Date of Award

6-1995

Degree Name

Doctor of Education

Department

Counselor Education and Counseling Psychology

First Advisor

Dr. Robert Betz

Second Advisor

Dr. Edward Trembley

Third Advisor

Dr. Malcolm Robertson

Abstract

How clinical supervisors manage empathy and empathy failure and its relationship to parallel process was explored by interviewing highly experienced doctoral level supervisors. Supervisor responses regarding their experiences in supervision with empathy and parallel process phenomena was examined in this study. This approach was grounded in psychodynamic theory regarding constructs of identification (countertransference, projective identification, introjective identification, parallel process and empathy).

A qualitative research design using the constant comparative method was employed. The sample of supervisors consisted of 10 male and 5 female, Caucasian psychologists, ranging in age from 40 to 70 years. Supervisors had a mean of 19 years of clinical supervision experience and identified psychodynamic theory as their primary theoretical orientation. Supervisor responses to the semi-structured interviews were analyzed using open and axial coding techniques.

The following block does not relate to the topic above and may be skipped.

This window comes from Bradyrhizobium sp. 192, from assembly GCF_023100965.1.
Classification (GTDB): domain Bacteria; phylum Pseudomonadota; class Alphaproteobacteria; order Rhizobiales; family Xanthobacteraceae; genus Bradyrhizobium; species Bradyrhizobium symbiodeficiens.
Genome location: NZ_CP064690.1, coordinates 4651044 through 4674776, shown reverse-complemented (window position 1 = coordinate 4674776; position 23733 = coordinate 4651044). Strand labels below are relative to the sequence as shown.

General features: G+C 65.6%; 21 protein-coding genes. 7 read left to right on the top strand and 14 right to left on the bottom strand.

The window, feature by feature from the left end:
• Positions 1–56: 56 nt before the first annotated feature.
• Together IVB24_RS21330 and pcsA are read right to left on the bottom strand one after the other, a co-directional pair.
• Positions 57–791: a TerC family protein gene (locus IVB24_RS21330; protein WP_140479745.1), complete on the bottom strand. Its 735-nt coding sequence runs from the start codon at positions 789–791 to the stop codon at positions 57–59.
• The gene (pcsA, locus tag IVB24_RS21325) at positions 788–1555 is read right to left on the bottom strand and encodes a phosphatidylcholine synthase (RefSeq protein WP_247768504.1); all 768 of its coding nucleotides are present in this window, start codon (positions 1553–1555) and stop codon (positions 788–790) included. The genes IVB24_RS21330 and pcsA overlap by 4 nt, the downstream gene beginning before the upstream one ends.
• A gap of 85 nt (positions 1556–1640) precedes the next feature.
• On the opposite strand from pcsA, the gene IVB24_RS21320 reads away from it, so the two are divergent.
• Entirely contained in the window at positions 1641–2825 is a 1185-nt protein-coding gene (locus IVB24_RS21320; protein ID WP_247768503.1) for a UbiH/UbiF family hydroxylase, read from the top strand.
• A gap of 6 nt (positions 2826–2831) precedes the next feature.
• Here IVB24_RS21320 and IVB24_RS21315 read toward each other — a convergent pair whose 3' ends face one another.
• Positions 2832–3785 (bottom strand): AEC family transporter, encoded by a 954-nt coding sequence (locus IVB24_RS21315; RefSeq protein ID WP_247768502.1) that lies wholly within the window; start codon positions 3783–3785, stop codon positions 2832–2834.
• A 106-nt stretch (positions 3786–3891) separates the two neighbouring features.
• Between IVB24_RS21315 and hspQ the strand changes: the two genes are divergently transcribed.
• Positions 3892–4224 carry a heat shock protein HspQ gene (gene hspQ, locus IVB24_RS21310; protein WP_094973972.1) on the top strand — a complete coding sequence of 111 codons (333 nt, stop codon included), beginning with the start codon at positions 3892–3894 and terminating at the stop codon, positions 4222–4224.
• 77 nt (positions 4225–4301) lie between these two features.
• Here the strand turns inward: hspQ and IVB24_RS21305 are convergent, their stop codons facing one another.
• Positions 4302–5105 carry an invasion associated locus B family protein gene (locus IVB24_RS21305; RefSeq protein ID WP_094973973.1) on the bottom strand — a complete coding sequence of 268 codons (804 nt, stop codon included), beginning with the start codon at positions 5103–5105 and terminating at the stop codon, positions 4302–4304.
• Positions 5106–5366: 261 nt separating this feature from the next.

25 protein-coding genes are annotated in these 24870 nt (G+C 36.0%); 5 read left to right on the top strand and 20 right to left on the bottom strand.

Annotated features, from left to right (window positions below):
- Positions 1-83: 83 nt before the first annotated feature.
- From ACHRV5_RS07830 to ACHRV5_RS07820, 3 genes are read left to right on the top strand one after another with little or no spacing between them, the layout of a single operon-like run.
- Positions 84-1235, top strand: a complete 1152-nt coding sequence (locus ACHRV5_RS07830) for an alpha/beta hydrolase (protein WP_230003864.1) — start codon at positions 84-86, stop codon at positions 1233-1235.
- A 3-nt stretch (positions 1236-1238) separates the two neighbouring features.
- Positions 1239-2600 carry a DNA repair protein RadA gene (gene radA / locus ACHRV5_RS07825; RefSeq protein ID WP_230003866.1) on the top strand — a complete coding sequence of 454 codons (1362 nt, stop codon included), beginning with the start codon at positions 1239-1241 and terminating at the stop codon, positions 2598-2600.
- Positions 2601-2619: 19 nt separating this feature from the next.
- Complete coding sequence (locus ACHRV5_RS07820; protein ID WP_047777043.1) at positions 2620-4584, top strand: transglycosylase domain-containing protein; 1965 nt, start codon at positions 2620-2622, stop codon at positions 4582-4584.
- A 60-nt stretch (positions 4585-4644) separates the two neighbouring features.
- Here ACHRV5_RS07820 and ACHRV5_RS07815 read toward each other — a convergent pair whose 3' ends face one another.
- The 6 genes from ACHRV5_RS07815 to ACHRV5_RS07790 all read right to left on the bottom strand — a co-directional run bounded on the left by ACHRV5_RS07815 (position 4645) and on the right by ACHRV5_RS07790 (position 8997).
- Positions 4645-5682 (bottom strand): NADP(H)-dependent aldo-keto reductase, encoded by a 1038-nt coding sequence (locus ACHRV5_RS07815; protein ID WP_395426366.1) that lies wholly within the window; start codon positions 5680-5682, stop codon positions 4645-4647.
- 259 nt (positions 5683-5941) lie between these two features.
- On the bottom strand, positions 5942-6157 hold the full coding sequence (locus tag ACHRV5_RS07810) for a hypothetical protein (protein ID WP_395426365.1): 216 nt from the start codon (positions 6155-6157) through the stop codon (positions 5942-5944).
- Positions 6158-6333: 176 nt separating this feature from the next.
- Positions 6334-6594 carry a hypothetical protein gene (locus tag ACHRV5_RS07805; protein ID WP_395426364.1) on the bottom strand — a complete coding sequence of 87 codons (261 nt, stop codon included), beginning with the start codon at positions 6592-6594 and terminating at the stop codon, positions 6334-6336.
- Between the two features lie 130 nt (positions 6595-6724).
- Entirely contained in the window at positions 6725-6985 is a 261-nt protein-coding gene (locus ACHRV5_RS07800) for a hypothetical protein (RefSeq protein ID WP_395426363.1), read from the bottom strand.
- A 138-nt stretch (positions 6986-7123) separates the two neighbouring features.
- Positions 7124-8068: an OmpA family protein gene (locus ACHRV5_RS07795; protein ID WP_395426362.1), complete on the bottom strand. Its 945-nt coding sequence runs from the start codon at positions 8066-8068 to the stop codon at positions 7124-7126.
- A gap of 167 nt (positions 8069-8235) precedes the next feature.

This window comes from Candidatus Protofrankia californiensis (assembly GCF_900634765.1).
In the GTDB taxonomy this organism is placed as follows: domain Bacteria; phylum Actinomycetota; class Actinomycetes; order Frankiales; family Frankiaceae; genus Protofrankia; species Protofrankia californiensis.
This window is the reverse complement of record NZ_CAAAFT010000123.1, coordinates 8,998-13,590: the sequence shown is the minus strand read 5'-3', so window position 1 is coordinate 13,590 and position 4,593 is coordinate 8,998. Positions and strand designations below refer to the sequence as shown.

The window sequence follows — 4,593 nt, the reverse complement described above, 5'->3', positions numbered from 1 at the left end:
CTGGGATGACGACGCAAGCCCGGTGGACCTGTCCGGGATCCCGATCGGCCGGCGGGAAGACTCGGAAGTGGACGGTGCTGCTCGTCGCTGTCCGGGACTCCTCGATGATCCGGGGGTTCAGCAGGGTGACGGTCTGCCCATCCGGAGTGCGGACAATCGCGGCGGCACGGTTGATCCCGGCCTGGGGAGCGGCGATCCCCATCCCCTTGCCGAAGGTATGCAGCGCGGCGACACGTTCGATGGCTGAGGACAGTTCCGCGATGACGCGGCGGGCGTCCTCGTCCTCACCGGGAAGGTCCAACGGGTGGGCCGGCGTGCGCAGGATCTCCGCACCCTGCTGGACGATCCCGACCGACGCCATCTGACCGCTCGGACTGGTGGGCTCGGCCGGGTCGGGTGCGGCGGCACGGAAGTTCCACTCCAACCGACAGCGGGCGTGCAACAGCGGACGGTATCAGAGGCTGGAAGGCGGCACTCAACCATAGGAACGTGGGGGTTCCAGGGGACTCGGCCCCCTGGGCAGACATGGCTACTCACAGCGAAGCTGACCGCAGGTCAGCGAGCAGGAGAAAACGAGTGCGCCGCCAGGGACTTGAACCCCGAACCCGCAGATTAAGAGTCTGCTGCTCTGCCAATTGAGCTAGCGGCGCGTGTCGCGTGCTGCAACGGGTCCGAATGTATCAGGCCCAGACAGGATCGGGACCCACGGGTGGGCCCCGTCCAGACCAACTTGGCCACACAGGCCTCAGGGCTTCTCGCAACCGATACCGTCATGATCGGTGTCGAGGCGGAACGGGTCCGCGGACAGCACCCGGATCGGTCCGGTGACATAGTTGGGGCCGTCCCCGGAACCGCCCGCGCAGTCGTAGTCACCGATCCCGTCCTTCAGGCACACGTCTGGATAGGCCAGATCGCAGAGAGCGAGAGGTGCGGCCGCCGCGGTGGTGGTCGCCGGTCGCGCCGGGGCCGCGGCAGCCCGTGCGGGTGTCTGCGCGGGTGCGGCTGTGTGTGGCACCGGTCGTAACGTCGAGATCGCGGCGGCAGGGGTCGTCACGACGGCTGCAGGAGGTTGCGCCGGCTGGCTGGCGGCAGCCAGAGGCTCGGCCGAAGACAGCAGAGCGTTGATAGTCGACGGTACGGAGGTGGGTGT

Findings from the study primarily supported Searles’ (1952) and Hora’s (1957) view that parallel process can originate in therapy and can be reflected in supervision. Support was also found for Doehrman’s (1976) view, that parallel process can originate in supervision and can be reflected in therapy. Findings supported the proposed theoretical construction that unrecognized parallel process phenomena can be explained by empathy failure which results in countertransfeience or defensive collusion in therapy and/or supervision. The findings also suggest that female supervisors have greater capacities for empathic relating within the supervision relationship. Consequently, female supervisors were somewhat more effective in detecting certain forms of countertransference and parallel process.

Situations which lead to the development of empathic failures (unrecognized parallel process) were identified. Recommendations for supervisors were offered which detailed methods of preventing and/or reducing the negative effects of parallel process.

Access Setting

Dissertation-Open Access

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